3 Important Questions to Glean Insight From Data

Never take anything at face value. We know that Sherlock Holmes was known for solving mysteries using his keen sense of observation and ability to ask the right questions.

Much like becoming a successful sleuth, developing data fluency means learning how to ask some simple questions from the information in front of you. Training your eyes to see the patterns and anomalies as well as asking these critical questions will help you use the clues to get the most out of a data product.

With the components of data and structure under your belt, we are ready to ask the important questions. Let’s see which insights can be revealed from your college search data (from last week’s post) by digging a little deeper.  

1. Where does the data product come from? Knowing the origin of data is just as important as seeing data. Understanding where data comes from means knowing how data was collected and how it was processed before you received it.  It also means considering what the goals and biases of the author of the data product. Following our college search example, we know the national college board develops the rankings, thus providing a neutral perspective.  

During the data origin process, it is also important for you to figure out what the scope of the data is. If the universities in the top 10 studies are only from the Northeast -- then you know that you may want to collect some more information from other geographic regions to compare. Sometimes hidden gems of information lie in the individual relationships or the outliers. Meaning if you are only seeing the averages, you may miss a significant fact in the information specific to your search. Perhaps, Northwestern University was further down the rankings due to a specific dimension classification in the data. Being able to go back and question outliers may reveal their admission rate was 1% but in all other categories the school would be a best match for you.

2. What can you learn from it? Your ah-ha moment! This is when you move from comprehension of what is it to what it means. Data visualization helps you see data results easily and determine if they compare to your expectations - thus encouraging you to do more of the same. Or alter your course, if results were unexpected, and take new action. So you were able to filter down your search results to 15 schools that best match the criteria you are looking for - tuition, retention rate, class size and academic discipline emphasis.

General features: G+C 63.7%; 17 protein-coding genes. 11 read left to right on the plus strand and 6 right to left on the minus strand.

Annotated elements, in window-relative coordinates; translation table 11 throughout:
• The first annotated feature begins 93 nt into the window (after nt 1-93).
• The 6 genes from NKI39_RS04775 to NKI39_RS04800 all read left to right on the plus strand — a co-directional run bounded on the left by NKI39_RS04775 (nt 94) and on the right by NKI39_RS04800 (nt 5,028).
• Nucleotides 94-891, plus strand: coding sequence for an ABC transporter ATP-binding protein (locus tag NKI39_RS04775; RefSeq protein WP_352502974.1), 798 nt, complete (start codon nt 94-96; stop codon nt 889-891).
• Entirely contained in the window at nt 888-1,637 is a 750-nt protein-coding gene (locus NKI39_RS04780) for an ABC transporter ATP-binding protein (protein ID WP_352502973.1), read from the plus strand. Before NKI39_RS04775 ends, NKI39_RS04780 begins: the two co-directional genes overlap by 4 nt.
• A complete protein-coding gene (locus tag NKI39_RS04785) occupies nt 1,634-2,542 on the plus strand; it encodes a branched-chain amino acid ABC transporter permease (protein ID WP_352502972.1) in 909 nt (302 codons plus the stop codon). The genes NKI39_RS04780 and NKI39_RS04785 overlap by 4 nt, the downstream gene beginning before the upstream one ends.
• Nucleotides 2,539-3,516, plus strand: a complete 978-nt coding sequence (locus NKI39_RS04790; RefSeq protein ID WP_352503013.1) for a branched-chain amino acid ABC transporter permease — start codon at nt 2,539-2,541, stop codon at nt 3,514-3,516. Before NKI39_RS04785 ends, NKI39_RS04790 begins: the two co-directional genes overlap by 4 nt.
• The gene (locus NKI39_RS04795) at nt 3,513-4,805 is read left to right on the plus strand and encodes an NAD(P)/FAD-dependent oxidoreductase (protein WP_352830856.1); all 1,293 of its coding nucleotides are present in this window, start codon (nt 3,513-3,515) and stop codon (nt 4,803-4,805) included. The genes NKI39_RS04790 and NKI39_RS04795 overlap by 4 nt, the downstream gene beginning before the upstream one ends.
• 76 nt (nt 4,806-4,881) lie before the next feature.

A skilled data author will create data products that emphasize the message to be conveyed. Many different tables, charts and graphs exist and it is an art to be able to choose the most effective visualization. Whether you are looking at a pie chart, bar graph or dashboard, always begin your analysis of each data product with a focal point of a small area. You can build from there. By breaking down complex data into its smallest pieces and finding something comprehensible, you can start to understand both what the author is trying to show and how to read the content.

3. What can you do with it? Now that your eye for discerning data is more discriminate, you can tackle the last question: what now? You are ready for action. The data draws a direct and obvious line between the implications of data and specific actions and decision making. Now you and your child are making your own top 10 list of schools, prioritizing the universities and then applying. This will save you money in the long run and ensure you made the best decision concerning higher education for your child.

Best Practices to Strengthen Your Data Language Foundation

  • Keep an eye out for unexpected distributions, patterns or relationships, and unexpected trends. Like in our example, when Duke wins the NCAA basketball championship, students seeking admission always increase and influence ranking results.

  • Look at comparisons to give context. Reviewing performance results from one year to another provides a historic perspective for further investigation. 

  • Find a starting point and filter down based on findings at the individual level. For example, if it is most important for your child to go to a college in the top rankings and close to home. Start there and build your list.

  • Find actions you can take and do something about. Apply to those universities that are the best fit! 

Just remember, knowledge is having the right answer. Intelligence is asking the right questions!

 

Excerpted with permission from the publisher, Wiley, from Data Fluency: Empowering Your Organization with Effective Data Communication by Zach Gemignani, Chris Gemignani, Richard Galentino, Patrick Schuermann.  Copyright © 2014.